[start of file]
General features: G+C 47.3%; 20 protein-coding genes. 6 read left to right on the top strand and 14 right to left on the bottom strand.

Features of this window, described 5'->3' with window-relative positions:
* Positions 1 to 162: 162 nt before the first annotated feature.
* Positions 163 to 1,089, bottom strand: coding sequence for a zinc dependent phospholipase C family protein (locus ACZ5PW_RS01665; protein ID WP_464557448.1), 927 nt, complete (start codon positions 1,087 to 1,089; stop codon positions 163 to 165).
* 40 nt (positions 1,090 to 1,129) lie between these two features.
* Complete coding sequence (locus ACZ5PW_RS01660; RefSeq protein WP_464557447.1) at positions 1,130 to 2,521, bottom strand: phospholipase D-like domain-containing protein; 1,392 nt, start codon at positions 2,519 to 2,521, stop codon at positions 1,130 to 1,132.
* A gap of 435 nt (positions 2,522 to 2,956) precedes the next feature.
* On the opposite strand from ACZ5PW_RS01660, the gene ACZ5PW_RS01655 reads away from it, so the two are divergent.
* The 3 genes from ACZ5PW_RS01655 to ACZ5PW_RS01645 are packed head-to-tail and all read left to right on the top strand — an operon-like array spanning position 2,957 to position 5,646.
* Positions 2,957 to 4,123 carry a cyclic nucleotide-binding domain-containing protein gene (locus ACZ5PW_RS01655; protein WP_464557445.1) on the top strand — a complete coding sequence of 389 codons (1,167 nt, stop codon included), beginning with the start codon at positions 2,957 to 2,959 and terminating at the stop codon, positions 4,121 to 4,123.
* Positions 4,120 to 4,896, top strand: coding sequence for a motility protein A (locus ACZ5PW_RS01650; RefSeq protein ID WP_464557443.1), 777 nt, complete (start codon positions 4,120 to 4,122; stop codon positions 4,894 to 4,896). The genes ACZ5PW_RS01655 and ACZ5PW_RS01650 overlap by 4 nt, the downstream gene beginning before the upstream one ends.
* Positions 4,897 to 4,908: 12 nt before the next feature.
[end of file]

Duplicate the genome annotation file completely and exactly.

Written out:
General features: G+C 47.3%; 20 protein-coding genes. 6 read left to right on the top strand and 14 right to left on the bottom strand.

Features of this window, described 5'->3' with window-relative positions:
* Positions 1 to 162: 162 nt before the first annotated feature.
* Positions 163 to 1,089, bottom strand: coding sequence for a zinc dependent phospholipase C family protein (locus ACZ5PW_RS01665; protein ID WP_464557448.1), 927 nt, complete (start codon positions 1,087 to 1,089; stop codon positions 163 to 165).
* 40 nt (positions 1,090 to 1,129) lie between these two features.
* Complete coding sequence (locus ACZ5PW_RS01660; RefSeq protein WP_464557447.1) at positions 1,130 to 2,521, bottom strand: phospholipase D-like domain-containing protein; 1,392 nt, start codon at positions 2,519 to 2,521, stop codon at positions 1,130 to 1,132.
* A gap of 435 nt (positions 2,522 to 2,956) precedes the next feature.
* On the opposite strand from ACZ5PW_RS01660, the gene ACZ5PW_RS01655 reads away from it, so the two are divergent.
* The 3 genes from ACZ5PW_RS01655 to ACZ5PW_RS01645 are packed head-to-tail and all read left to right on the top strand — an operon-like array spanning position 2,957 to position 5,646.
* Positions 2,957 to 4,123 carry a cyclic nucleotide-binding domain-containing protein gene (locus ACZ5PW_RS01655; protein WP_464557445.1) on the top strand — a complete coding sequence of 389 codons (1,167 nt, stop codon included), beginning with the start codon at positions 2,957 to 2,959 and terminating at the stop codon, positions 4,121 to 4,123.
* Positions 4,120 to 4,896, top strand: coding sequence for a motility protein A (locus ACZ5PW_RS01650; RefSeq protein ID WP_464557443.1), 777 nt, complete (start codon positions 4,120 to 4,122; stop codon positions 4,894 to 4,896). The genes ACZ5PW_RS01655 and ACZ5PW_RS01650 overlap by 4 nt, the downstream gene beginning before the upstream one ends.
* Positions 4,897 to 4,908: 12 nt before the next feature.